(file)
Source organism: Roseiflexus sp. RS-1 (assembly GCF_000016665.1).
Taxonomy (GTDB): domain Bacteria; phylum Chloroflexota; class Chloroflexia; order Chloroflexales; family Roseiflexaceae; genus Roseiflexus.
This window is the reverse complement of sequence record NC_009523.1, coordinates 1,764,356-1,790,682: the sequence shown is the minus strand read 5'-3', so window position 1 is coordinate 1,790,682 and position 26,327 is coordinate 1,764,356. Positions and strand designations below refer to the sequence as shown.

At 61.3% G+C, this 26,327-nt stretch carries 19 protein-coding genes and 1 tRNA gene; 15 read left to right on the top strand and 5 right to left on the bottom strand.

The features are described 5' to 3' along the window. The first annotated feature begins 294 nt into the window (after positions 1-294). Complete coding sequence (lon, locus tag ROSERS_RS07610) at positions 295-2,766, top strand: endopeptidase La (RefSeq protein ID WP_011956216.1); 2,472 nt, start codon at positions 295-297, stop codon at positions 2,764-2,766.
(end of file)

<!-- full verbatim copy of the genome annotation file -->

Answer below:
Source organism: Roseiflexus sp. RS-1 (assembly GCF_000016665.1).
Taxonomy (GTDB): domain Bacteria; phylum Chloroflexota; class Chloroflexia; order Chloroflexales; family Roseiflexaceae; genus Roseiflexus.
This window is the reverse complement of sequence record NC_009523.1, coordinates 1,764,356-1,790,682: the sequence shown is the minus strand read 5'-3', so window position 1 is coordinate 1,790,682 and position 26,327 is coordinate 1,764,356. Positions and strand designations below refer to the sequence as shown.

At 61.3% G+C, this 26,327-nt stretch carries 19 protein-coding genes and 1 tRNA gene; 15 read left to right on the top strand and 5 right to left on the bottom strand.

The features are described 5' to 3' along the window. The first annotated feature begins 294 nt into the window (after positions 1-294). Complete coding sequence (lon, locus tag ROSERS_RS07610) at positions 295-2,766, top strand: endopeptidase La (RefSeq protein ID WP_011956216.1); 2,472 nt, start codon at positions 295-297, stop codon at positions 2,764-2,766.